Earth Waste Systems Expands To Southern States

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Since opening Earth Waste Systems nearly 20 years ago, Kevin Elnicki’s Rutland company has become a multi-million-dollar presence in waste metal recovery, demolition and salvage services throughout northern New England and New York.

That growth is continuing. Earth Waste Systems has been expanding its services, acquiring other businesses and widening its geographical scope of operations to include the southern United States.

It also intends to move its executive offices by year’s end to Nashville, TN; the firm’s corporate offices will remain in the former Eagles building at the corner of Center and Wales streets in Rutland, said Steve Medoin, the company’s operations consultant.

Earth Waste Systems employs upwards of 40 workers, with an annual payroll of $2 million. The company owns four scrap metal yards and a gravel pit of more than 300 acres in North Clarendon currently leased to Casella Construction, Inc.

Elnicki said he prides his company on “a progressive approach to environmental re-purposing with a strong tradition of excellent service, on-the-job safety and good old-fashioned values.” Customers and suppliers of Earth Works Systems include industrial and commercial businesses, governmental organizations, solid waste districts and individuals, he said.

Earth Waste Systems is divided into three specialized divisions: metal recycling, demolition and foreign auto parts. Over time, metal recycling has become his primary area of business, although demolition is still a big component. About 80 percent of the company’s demolition work is done in the greater Burlington area, with the remainder scattered around Vermont and New York. Demolition includes interior and exterior work, foundation removal and excavation.

Current demolition projects include interior work at the Middlebury College campus and the interior deconstruction of an aviation hangar at the Burlington International Airport.

Earth Waste Systems recently expanded its business to include using recoverable and recyclable materials for energy sources, most notably in collecting and transporting used rubber tires to industrial facilities in Canada and the Midwest that use sophisticated energy systems to provide for their own power needs. This takes waste products and uses them for fuel, reducing both existing waste and the facility’s energy costs.

Some of Earth Waste Systems’ success can be chalked up to its eye toward expansion through acquiring other businesses.

For instance, Elnicki said his scrap yards have been busier than ever this year dealing with record amounts of ferrous and non-ferrous metals, especially with copper prices at an all-time high. To keep up with the demand, Earth Waste Systems purchased a scrap yard this past spring in Glens Falls, N.Y. Earlier in the year, the company also acquired the former Gilmore Salvage Yard, a 17-acre scrap yard located on Route 4A in Castleton, VT.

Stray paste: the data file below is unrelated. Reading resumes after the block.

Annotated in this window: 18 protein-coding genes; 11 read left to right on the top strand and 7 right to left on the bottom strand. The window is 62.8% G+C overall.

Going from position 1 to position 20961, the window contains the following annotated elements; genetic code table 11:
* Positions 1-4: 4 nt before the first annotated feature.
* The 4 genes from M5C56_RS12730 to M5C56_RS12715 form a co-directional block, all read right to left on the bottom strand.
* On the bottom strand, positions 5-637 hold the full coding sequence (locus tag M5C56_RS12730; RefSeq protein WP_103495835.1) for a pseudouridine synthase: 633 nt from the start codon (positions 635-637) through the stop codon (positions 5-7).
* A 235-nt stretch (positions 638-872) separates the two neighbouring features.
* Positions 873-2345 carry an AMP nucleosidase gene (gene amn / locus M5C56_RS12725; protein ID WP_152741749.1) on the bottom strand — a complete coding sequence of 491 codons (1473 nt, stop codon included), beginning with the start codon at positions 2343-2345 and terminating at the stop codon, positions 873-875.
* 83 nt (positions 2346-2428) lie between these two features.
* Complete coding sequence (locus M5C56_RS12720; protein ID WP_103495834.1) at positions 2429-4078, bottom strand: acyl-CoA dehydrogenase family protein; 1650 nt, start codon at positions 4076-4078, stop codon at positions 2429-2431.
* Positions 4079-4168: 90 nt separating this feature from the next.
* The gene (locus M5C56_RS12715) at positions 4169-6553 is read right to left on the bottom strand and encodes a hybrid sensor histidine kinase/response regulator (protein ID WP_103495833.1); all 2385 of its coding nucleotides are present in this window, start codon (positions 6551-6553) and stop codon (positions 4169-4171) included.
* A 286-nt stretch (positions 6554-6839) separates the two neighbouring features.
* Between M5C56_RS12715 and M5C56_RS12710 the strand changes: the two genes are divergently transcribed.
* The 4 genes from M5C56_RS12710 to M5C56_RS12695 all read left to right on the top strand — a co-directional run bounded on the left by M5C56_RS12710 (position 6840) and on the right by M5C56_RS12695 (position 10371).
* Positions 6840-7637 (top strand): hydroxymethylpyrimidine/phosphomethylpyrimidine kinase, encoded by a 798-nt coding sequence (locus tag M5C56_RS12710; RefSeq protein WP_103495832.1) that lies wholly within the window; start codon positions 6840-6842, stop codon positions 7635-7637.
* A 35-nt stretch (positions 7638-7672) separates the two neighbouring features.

Earth Waste Systems also bought The Wyre Wheel, a foreign automobile parts business in Middlebury, to help expand Earth Waste System’s foreign auto parts division.

“We have a computerized parts-locating system that makes it easy to track inventory, and if we don’t have what you looking for, we can find it fast,” Elnicki said.

The newly constructed offices at Wyre Wheel, inaugurated last fall, helped Earth Waste Systems meet growing customer demand for foreign automobile parts, as well as to focus on the recovery, processing and selling of metals with and without iron. “We aggressively purchase and sell all scrap metal materials including junk vehicles,” Elnicki said. “We operate three regional drop-off locations as well as on-site recovery and container services.” Earth Waste Systems’ fourth scrap yard is located in Morrisonville, N.Y., near Plattsburgh.

Still, demolition services continue to be a big part of Earth Waste Systems’ work. Middlebury College has been a long-time client; Earth Waste Systems also performed the demolition on the old Starr Library. Other recent demolition projects include the removal of 20,000 gallons of vertical tanks at the Rutland Southern Vermont Regional Airport late last year, and the interior demolition of the Marsh Hall and the Rowell Hall dormitories at the University of Vermont in Burlington. The company also handled the interior gutting of the historic Champlain Mills in Winooski, a housing demolition in Panton and the demolition of Newton’s Car Wash in Burlington.

Other work visible to local residents is the company’s ongoing contract with the Rutland Shopping Plaza to maintain the parking lot during snow storms.

Elnicki is further expanding Earth Waste Systems’ operations in the southern United States by relocating the company’s executive offices to Nashville and bidding on projects in growing states, particularly Alabama and Tennessee.

Earth Waste Systems is a member of the Rutland Regional Chamber of Commerce; Vermont Truck & Bus Association; Northeast Resource Recovery Association; National Demolition Association;, and the Upstate New York Better Business Bureau.

Rutland Business Journal – Published September 5, 2008 BY PATRICIA MORALE

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